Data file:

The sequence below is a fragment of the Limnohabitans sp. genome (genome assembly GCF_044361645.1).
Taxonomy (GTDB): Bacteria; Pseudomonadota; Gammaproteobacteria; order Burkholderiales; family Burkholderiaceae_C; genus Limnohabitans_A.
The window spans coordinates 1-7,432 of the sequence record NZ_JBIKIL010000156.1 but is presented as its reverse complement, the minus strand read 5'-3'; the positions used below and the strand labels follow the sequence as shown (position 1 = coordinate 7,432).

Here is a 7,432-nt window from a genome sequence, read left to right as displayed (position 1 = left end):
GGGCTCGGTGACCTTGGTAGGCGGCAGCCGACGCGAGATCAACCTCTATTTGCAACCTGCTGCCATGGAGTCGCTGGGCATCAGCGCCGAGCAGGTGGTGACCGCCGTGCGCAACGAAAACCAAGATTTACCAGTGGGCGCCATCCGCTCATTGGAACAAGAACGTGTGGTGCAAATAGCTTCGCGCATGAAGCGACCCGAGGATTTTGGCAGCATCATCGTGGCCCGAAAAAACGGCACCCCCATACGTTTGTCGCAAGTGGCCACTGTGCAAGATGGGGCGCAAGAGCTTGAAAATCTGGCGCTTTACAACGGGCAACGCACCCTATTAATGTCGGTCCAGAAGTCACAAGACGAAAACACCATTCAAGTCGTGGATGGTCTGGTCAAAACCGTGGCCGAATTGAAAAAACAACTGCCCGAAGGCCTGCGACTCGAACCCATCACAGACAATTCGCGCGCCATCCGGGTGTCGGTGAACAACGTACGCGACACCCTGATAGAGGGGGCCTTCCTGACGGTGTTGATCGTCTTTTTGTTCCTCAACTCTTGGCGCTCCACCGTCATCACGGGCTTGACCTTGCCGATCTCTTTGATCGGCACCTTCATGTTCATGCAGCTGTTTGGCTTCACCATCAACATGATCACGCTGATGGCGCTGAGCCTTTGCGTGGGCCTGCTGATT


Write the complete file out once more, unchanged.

The sequence below is a fragment of the Limnohabitans sp. genome (genome assembly GCF_044361645.1).
Taxonomy (GTDB): Bacteria; Pseudomonadota; Gammaproteobacteria; order Burkholderiales; family Burkholderiaceae_C; genus Limnohabitans_A.
The window spans coordinates 1-7,432 of the sequence record NZ_JBIKIL010000156.1 but is presented as its reverse complement, the minus strand read 5'-3'; the positions used below and the strand labels follow the sequence as shown (position 1 = coordinate 7,432).

Here is a 7,432-nt window from a genome sequence, read left to right as displayed (position 1 = left end):
GGGCTCGGTGACCTTGGTAGGCGGCAGCCGACGCGAGATCAACCTCTATTTGCAACCTGCTGCCATGGAGTCGCTGGGCATCAGCGCCGAGCAGGTGGTGACCGCCGTGCGCAACGAAAACCAAGATTTACCAGTGGGCGCCATCCGCTCATTGGAACAAGAACGTGTGGTGCAAATAGCTTCGCGCATGAAGCGACCCGAGGATTTTGGCAGCATCATCGTGGCCCGAAAAAACGGCACCCCCATACGTTTGTCGCAAGTGGCCACTGTGCAAGATGGGGCGCAAGAGCTTGAAAATCTGGCGCTTTACAACGGGCAACGCACCCTATTAATGTCGGTCCAGAAGTCACAAGACGAAAACACCATTCAAGTCGTGGATGGTCTGGTCAAAACCGTGGCCGAATTGAAAAAACAACTGCCCGAAGGCCTGCGACTCGAACCCATCACAGACAATTCGCGCGCCATCCGGGTGTCGGTGAACAACGTACGCGACACCCTGATAGAGGGGGCCTTCCTGACGGTGTTGATCGTCTTTTTGTTCCTCAACTCTTGGCGCTCCACCGTCATCACGGGCTTGACCTTGCCGATCTCTTTGATCGGCACCTTCATGTTCATGCAGCTGTTTGGCTTCACCATCAACATGATCACGCTGATGGCGCTGAGCCTTTGCGTGGGCCTGCTGATT